BROWNSTOWN

A new sculpture outside Browns-town Central Middle School illustrates how the school does more than teach reading, writing and arithmetic.

Made of stainless steel, the 15-foot-tall structure features several different geometric shapes all connected with steel rods.

The work of art, created by students from Brownstown Central High School’s agriculture mechanics class, is named “Shaping Lives.” It’s located on the north side of the building in front of the side entrance along Walnut Street.

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On May 26, students and staff gathered around the sculpture for a dedication ceremony and to give credit and thanks to those who had a hand in its creation.

The ag mechanics class is taught by Blake Hackman, and students who participated on the sculpture team were Tyler Hafner, Zach Stark, Jeremy Brown, Zach Howell, Tanner Sutherland, Nathan Mann, Bailey Johnson, Nick Mauer, Tristin Bradford, Will Crockett, Alex Wheeler, Jordan Trowbridge and Travis Hall.

Crockett said he thought the sculpture turned out even better than what they expected it would.

“I think it’s great for a class to do projects like this because I feel like a lot of kids would rather do something hands-on rather than paperwork,” he said.

By working as a team, Crockett said each student played a role in creating the sculpture.

While bending pipes, he and his friend, Tanner Sutherland, would sing while they worked, Crockett said.

“It was a great project to be a part of, and the people you are working with motivate you,” he said. “They kept me working and in a good mood.”

It’s not the first time the class has been involved in such a project.

For years, Hackman’s students have been designing and constructing metal sculptures, which are displayed throughout the community, including one of oversized flowers, leaves and tendrils around the entrance sign to Southern Indiana Center for the Arts, “The Living Christ” at Immanuel Lutheran School and “David’s Tree” at Trinity Lutheran High School.

“After people found out that we had created three sculptures for the Seymour area, we were asked why we had not done any for Brownstown,” Hackman said. “The answer was simply we had not been asked.”

Last fall, the high school horticulture class spent some time landscaping at the middle school, and that’s when Brownstown Central Middle School Principal Doug McClure asked if Hackman could come up with something.

So together with his students, they started to brainstorm ideas.

“The concept took quite a few months to come up with,” Hackman said. “Ideas were stimulated by the question, ‘What is reminiscent of the middle school?’ Clubs, sports, textbooks, all sorts of ideas were shared, but one common idea kept coming up.”

That idea was a half-moon shape, which came from some of the windows in the building. Over the years, the window shape has become a logo for the middle school.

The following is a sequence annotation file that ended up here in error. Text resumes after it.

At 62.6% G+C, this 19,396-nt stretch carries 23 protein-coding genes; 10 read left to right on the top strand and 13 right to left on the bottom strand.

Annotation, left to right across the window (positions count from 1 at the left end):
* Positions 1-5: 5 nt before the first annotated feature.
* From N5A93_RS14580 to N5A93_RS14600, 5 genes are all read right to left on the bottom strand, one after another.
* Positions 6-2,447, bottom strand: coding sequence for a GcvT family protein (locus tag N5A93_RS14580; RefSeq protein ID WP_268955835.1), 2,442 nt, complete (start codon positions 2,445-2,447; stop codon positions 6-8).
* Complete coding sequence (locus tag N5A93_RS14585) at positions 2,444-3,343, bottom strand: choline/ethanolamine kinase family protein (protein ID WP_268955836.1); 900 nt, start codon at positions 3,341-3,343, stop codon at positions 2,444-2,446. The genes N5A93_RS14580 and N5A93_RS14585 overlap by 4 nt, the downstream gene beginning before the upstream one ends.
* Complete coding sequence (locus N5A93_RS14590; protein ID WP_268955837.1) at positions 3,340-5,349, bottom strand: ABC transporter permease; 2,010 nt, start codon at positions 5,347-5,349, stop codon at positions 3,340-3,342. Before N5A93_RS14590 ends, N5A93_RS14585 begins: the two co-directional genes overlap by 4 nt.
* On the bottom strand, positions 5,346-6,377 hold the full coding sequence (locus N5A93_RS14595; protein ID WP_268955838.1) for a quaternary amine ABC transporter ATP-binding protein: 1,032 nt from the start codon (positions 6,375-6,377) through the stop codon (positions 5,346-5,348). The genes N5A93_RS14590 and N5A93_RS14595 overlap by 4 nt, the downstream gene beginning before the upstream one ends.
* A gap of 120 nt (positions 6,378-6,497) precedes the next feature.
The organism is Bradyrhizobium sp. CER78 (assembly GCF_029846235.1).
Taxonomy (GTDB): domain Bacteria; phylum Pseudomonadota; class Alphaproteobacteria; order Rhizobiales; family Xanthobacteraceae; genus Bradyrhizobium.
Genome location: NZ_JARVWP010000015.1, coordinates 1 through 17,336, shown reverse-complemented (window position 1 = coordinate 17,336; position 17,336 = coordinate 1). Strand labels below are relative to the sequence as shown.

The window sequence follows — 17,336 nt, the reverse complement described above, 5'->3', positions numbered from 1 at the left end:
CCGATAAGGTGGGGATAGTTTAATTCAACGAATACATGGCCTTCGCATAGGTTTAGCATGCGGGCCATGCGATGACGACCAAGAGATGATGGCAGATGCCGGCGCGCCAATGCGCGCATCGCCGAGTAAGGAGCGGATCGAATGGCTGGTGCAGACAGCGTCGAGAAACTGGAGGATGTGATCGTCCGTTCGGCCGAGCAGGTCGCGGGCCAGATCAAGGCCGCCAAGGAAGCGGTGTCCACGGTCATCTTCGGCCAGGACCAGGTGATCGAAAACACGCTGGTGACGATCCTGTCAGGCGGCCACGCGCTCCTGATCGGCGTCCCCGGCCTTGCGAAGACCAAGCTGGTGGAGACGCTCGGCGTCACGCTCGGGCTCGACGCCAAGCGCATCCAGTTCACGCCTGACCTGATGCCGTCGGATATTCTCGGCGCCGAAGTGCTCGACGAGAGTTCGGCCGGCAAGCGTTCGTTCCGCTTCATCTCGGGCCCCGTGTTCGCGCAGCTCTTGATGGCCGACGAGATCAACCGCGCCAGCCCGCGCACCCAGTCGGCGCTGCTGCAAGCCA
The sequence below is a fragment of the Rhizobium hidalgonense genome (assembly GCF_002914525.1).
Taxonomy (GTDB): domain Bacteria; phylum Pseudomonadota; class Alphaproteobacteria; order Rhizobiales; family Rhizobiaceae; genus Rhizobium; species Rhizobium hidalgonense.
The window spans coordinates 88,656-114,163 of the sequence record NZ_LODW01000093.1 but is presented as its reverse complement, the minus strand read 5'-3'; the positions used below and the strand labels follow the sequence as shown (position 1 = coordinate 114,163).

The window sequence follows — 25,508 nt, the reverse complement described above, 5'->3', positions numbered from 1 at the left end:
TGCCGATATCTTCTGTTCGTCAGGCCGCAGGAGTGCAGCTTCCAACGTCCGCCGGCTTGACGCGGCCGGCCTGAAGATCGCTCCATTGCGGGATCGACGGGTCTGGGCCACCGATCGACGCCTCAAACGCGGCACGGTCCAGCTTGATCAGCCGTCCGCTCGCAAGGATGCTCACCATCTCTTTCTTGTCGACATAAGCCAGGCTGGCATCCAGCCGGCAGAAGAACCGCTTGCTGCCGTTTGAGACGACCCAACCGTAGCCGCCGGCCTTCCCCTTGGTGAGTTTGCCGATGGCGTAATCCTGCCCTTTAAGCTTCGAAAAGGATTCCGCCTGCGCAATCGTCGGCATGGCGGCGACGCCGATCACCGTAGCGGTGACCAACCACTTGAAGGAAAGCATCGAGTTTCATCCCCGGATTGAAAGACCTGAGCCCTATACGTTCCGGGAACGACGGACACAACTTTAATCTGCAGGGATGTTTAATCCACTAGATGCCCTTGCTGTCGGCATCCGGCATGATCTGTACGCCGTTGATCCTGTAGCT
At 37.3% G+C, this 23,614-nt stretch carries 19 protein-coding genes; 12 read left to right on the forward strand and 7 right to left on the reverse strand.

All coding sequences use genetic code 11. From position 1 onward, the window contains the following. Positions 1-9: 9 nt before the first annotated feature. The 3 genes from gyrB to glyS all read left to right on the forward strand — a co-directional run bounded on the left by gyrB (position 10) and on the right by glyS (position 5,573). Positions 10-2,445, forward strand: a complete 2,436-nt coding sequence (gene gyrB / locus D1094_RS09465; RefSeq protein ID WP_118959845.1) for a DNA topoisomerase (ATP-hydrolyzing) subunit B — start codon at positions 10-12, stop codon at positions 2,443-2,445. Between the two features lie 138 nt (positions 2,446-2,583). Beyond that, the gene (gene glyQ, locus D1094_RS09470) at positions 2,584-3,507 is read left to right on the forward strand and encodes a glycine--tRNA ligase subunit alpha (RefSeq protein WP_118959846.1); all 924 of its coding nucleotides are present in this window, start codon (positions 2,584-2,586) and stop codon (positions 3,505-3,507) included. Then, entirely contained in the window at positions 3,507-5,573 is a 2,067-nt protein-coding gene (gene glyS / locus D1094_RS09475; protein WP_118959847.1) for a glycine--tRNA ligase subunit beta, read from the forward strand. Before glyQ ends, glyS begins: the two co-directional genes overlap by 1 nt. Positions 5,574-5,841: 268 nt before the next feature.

“From there, we came upon various shapes,” he said. “But how to incorporate that into a design that is pleasing to the eye and fit into the location.”

The group decided to build the structure upwards and use only 100 percent stainless steel.

Before construction, students made a miniature model of their concept out of paper, and then had to use lots of math to enlarge it to the size they wanted the sculpture to be.

Cardboard cutout patterns were placed on top of the steel sheets, and then a plasma cutter was used to cut out the pieces, Hackman said.

It was going to be too expensive to purchase new pipe to “skewer” the metal in order to connect the shapes, so they had to investigate other options, he said.

The students came upon old railings that had been from the balcony of the middle school and were removed during recent renovations. They worked perfect for the design, Hackman said.

When it came to naming the artwork, suggestions like “Cookie Cutters,” “Skewers” and “Shapes” were made. But it was Brenda Carothers, wife of Sheriff Michael Carothers, who made the winning suggestion.

“She was delivering flowers to the school greenhouse and said ‘Shaping Lives,’” Hackman said. “That stuck. Schools do shape lives. We hope that when people see this in the future, they will think about how the middle school has shaped their lives.”

McClure said the sculpture stands as a symbol and reminder that everyone has value.

“Each of us matter. We were, and are, created for significance,” he said. “And that our entire purpose as a school is to support, educate, enrich and shape lives.”

He hopes when people see or talk about the sculpture, they are made aware of their own responsibility in shaping their lives and the lives of others.

“Although our lives may take different paths, our futures uniquely shaped in accordance with our choices and abilities, we remain interconnected in our human condition,” he said.

Superintendent Greg Walker said the sculpture is fitting for the location.

“It is my belief that there is no time in a student’s life more important in shaping their lives than middle school,” he said. “They enter as 11-year-olds full of curiosity and leave as teenagers eager to take on the challenges of high school.

“This sculpture is a very appropriate addition to the BCMS campus, as so much occurs during that short three years toward molding our students for future successes,” Walker added.

In dedicating the artwork, McClure said the one thing that remains constant at the school is the work done there to develop and inspire, through learning, the lives of students.

“It is upraised in recognition of those who have come before for their devotion to the mission and posterity of our school,” he said. “In equal measure, this sculpture stands to signify the commitment of those present, and in the future, to that enduring mission.”

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January Rutherford is a reporter for The (Seymour) Tribune. She can be reached at jrutherford@tribtown.com or 812-523-7069.